The 2008 U.S. exercise guidelines recommend a minimum of 2.5 hours of moderate intensity exercise per week or 1.25 hours of vigorous exercise per week. This can be expressed as 500 METS Min per week or 8.3 MET hours per week. This minimum value is widely quoted but the panel also suggested that further gains could be made by increasing those exercise levels to twice those values, i.e 5 hours of moderate or 2.5 hours of vigorous exercise. Moderate intensity was defined as between 3 and 5.9 METS and vigorous as over 6 METS.For example running at a 15 min per mile pace is about 7 METS which would be the lower end of what the panel meant by vigorous.This does not address the problem of relating exercise levels to a person's exercise capacity. For example, to a person with a 02 max of 60 a fifteen minute mile is very mild exercise while the same pace for someone with a 02 max of 25 the term vigorous is appropriate.
Cardiovascular disease (CVD) risk reduction has been shown in a number of epidemiological studies for people exercising at those minimum levels and arguably at even lower levelz. Lee et al (1) showed that running at little as 5 to 10 minutes per day would significantly reduce CVD mortality.This would make a little running seem very effective while others (Pandy et al see below) did not show that degree of risk reduction with that low level of exercise but the minimal recommended level will likely reduce CVD risk according to several epidemiologic studies.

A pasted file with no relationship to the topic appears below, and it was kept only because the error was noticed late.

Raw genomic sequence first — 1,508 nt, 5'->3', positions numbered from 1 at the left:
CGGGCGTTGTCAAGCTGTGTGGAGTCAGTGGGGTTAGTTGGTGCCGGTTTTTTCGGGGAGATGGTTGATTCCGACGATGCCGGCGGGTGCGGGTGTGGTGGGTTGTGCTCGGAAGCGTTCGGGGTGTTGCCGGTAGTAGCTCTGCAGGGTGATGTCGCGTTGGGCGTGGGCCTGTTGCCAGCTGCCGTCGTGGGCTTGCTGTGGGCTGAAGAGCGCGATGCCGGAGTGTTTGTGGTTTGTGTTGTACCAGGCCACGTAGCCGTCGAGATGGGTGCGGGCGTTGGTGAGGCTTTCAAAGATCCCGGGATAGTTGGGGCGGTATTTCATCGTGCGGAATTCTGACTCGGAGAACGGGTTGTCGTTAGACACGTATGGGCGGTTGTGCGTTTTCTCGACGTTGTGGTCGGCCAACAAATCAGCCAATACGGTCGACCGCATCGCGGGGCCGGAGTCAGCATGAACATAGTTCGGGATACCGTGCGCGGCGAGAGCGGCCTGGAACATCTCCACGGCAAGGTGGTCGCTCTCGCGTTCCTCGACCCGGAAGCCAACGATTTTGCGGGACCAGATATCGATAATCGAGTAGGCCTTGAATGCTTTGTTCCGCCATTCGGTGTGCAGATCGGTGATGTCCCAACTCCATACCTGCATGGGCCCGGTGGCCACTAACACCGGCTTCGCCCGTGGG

Eijsvogels (2) reported that the maximal risk reduction was found at a volume of 41 MET-hrs/week, which is 3-4 times the minimal recommended level.However, only 3.5% of the subjects exercised at that level or above and therefor the confidence interval for hazard ratio (HR) estimation was wide and not statistically significant. The authors emphasized that they found no evidence of harm or adverse cardiovascular outcomes at this level.
While rather low levels of exercise seem to decease CVD risk, heart failure risk may require higher levels of exercise. Pandy et al (3) and coworkers from Southwestern Medical School reported that heart failure (HF) risk reduction occurred only at levels higher than the minimum guideline recommended values. "We observed a linear dose response for HF risk with a marked reduction in risk at very high doses of PA (physical activity ) ( 35% risk reduction in HF risk at 2000 MET-min per week)".. This would be 4 times the minimal recommended value or 10 hours of moderate or 5 hours of vigorous exercise per week.